Quiet 2014 Atlantic Hurricane Season Comes to a Close

Hurricane Arthur
Hurricane Arthur on July 3, 2014, as seen by NASA's Terra satellite. (Image credit: NASA)

The mellow 2014 Atlantic hurricane season ends Sunday (Nov. 30), marking another year without major hurricanes hitting the Eastern United States.

It has been a record-breaking nine years since a Category 3 hurricane (or stronger) made landfall along U.S. coastlines. The last was Hurricane Wilma in 2005 (Sandy was not a hurricane when it hit the northeast in 2012). The United States has never recorded a nine-year period without a hurricane touching its shores. The prior record for the longest stretch, from 1861 to 1868, was set during the Civil War, according to Colorado State University climatologists.

But in the eastern Pacific Ocean, tropical storm activity was busier than it has been over the past 20 years. Fourteen hurricanes and six tropical storms formed since May 15, including Hurricane Amanda, a Category 4 storm and the strongest May hurricane ever recorded in the East Pacific. [A History of Destruction: 8 Great Hurricanes]

At the same time, the Atlantic produced only eight named tropical storms this year, the fewest since 1997, according to the National Hurricane Center. Six of those storms strengthened into hurricanes, and two became major hurricanes. The overall storm activity was 75 percent of the seasonal average between 1981 and 2010, according to Colorado State.

Quiet season

Hurricane Arthur was the only storm to make landfall in the United States this season. The storm clobbered coastal North Carolina on July 4 with Category 2 winds of about 100 miles per hour (160 km/h), causing $21 million in damage.

Of the two major Atlantic storms, Hurricane Edouard reached Category 3 strength far out at sea, never threatening to touch shorelines. Hurricane Gonzalo was the season's most powerful storm at Category 4, but the tempest weakened to Category 2 before making landfall in Bermuda and causing more than $200 million in damage.

"The season was fairly quiet as we predicted," said Gerry Bell, the lead hurricane season forecaster at the National Oceanic and Atmospheric Administration's (NOAA) Climate Prediction Center.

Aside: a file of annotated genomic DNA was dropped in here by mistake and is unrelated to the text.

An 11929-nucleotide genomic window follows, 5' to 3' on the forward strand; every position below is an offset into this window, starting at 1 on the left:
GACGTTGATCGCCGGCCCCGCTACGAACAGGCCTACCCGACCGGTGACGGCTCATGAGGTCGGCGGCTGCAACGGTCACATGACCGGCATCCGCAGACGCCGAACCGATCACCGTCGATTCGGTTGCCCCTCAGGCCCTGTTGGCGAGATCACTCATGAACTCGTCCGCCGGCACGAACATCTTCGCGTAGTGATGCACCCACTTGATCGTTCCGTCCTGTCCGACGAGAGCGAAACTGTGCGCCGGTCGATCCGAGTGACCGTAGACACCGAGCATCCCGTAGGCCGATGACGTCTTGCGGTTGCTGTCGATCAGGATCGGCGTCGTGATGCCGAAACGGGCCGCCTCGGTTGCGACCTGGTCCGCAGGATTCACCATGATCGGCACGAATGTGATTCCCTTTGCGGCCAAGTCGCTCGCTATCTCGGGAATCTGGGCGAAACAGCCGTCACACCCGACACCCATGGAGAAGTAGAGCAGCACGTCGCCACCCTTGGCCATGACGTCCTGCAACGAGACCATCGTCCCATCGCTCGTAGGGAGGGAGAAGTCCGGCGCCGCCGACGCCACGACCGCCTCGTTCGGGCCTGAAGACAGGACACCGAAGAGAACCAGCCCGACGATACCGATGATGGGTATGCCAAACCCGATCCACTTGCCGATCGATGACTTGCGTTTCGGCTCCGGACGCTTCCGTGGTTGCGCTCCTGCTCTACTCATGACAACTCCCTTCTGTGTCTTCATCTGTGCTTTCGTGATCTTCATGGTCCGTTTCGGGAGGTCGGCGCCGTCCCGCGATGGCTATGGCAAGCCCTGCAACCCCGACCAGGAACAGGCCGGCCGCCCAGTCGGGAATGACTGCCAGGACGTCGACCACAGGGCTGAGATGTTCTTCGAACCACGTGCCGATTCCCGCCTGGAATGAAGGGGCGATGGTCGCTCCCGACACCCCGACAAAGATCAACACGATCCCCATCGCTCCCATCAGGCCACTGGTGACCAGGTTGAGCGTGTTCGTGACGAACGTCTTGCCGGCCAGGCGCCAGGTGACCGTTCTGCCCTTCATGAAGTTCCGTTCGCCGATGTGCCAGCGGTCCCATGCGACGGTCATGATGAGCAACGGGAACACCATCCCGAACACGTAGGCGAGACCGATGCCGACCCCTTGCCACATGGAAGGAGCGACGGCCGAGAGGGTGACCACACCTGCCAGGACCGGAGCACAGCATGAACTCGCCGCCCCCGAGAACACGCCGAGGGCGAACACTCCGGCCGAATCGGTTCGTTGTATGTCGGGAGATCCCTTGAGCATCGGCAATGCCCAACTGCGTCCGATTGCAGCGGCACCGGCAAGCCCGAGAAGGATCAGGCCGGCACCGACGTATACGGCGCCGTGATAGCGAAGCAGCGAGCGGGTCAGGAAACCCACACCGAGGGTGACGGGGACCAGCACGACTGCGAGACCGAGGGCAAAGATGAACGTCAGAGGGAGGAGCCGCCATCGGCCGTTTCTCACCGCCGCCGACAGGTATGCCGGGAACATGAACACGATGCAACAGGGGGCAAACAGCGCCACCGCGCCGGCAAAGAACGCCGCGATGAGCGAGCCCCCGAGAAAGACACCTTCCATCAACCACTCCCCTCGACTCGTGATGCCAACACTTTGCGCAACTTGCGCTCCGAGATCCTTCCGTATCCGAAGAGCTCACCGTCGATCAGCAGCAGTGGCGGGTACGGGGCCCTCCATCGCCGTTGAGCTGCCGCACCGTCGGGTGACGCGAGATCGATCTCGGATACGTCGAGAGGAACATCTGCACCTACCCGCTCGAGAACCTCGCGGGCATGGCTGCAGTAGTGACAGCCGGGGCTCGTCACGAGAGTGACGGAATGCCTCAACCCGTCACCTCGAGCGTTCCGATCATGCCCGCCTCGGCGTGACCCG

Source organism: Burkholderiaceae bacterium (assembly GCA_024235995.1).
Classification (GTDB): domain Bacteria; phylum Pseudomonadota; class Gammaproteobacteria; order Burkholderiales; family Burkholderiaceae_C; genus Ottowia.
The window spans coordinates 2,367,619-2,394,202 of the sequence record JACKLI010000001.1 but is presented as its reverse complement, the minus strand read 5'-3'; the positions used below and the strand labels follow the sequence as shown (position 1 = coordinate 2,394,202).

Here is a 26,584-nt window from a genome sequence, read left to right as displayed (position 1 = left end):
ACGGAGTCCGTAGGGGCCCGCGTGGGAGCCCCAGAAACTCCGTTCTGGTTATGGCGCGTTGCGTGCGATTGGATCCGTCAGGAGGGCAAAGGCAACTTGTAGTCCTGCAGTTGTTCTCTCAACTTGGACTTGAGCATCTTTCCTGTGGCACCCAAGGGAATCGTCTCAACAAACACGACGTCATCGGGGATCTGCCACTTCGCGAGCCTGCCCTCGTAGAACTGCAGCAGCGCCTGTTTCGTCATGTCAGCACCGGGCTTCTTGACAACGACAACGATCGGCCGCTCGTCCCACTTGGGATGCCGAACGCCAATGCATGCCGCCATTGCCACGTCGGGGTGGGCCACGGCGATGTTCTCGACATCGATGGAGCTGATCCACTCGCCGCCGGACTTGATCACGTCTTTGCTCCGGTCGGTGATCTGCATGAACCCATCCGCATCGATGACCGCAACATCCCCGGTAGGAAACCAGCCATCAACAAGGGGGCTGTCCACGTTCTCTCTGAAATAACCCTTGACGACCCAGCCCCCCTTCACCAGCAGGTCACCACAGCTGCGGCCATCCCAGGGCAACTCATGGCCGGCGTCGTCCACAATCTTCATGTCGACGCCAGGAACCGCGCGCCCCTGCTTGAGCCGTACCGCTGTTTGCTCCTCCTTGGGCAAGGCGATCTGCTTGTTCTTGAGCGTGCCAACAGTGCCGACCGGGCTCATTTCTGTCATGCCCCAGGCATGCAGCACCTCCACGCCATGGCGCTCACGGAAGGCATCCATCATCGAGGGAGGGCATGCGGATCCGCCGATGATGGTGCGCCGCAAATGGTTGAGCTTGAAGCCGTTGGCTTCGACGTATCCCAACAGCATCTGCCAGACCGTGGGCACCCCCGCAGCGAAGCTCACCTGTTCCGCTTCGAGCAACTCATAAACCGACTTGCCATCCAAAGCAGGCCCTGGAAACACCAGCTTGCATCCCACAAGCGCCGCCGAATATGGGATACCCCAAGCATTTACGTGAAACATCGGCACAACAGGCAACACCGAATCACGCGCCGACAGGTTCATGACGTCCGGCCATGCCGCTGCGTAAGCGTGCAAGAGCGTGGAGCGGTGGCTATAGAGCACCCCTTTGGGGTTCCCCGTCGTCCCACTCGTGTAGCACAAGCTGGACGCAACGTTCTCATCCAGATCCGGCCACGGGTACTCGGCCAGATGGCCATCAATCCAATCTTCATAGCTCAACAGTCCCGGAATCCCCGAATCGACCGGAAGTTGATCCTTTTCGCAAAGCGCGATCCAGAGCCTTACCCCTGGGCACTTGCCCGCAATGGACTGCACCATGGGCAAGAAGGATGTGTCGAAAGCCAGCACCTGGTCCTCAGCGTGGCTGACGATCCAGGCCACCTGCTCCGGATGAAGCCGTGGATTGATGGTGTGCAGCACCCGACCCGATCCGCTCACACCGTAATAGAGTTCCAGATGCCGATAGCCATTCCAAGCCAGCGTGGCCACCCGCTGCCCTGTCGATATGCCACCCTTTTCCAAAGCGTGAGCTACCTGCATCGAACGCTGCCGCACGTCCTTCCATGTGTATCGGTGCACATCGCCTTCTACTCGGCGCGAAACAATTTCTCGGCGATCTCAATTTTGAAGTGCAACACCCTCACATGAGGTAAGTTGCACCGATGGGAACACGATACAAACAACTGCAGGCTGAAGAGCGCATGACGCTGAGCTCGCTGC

The 2014 hurricane forecasts were more accurate than last year's predictions. The 2013 hurricane forecast called for an above-average season, but had one of the slowest starts on record and fewer storms than predicted. This year, storm-crushing conditions in the Atlantic Ocean were already in place by spring, leading forecasters to predict fewer tropical storms. In May, NOAA projected for eight to 13 named storms, three to six hurricanes and two major hurricanes.

"What really suppressed the season was the strong wind shear and atmospheric instability across the Atlantic," Bell told Live Science.

Most hurricanes begin as tropical disturbances offshore Africa or in the central Atlantic Ocean, a region called the Atlantic's hurricane nursery. Strong vertical wind shear above the hurricane nursery can prevent these baby storms from growing stronger. That's because wind shear, or winds blowing in different directions, tear apart a storm by pulling its bottom and top in opposite directions.

Other inhibiting factors over the central tropical Atlantic included dry air and an atmospheric phenomenon called convergence, which leads to sinking air. The sinking motion prevents storms from building tall thunderclouds, and dry air lacks the moisture that fuels storms. A weaker western Africa monsoon season is also one of the reasons for this year's below-average hurricane season, Bell said. The monsoons kindle the tropical lows that eventually become hurricanes.

Another year

A quiet Atlantic hurricane season often occurs during an El Niño year, because the climate pattern triggers conditions that inhibit hurricanes. However, in the Pacific Ocean, the El Niño's failure to launch meant the phenomenon had little impact on Atlantic hurricanes, Bell said. "El Niño never did form and it couldn't affect the season," he said.

But conditions in the eastern and central Pacific Ocean were opposite those in the Atlantic, creating the busiest storm season since 1992. Weak vertical wind shear, atmospheric moisture and rising, unstable air birthed nine major hurricanes in both ocean basins. Mexico's Pacific coast suffered billions of dollars in damage as storm after storm pounded the country. Three hurricanes threatened Hawaii, which rarely feels the impact of tropical storms. The remnants of Hurricane Norbert caused deadly flooding throughout the southwest United States.

The Atlantic and Pacific hurricane seasons end Nov. 30. NOAA is expected to announce its first seasonal forecast for 2015 by next May.

Follow Becky Oskin @beckyoskin. Follow LiveScience @livescience, Facebook & Google+. Originally published on Live Science.

Becky Oskin
Contributing Writer
Becky Oskin covers Earth science, climate change and space, as well as general science topics. Becky was a science reporter at Live Science and The Pasadena Star-News; she has freelanced for New Scientist and the American Institute of Physics. She earned a master's degree in geology from Caltech, a bachelor's degree from Washington State University, and a graduate certificate in science writing from the University of California, Santa Cruz.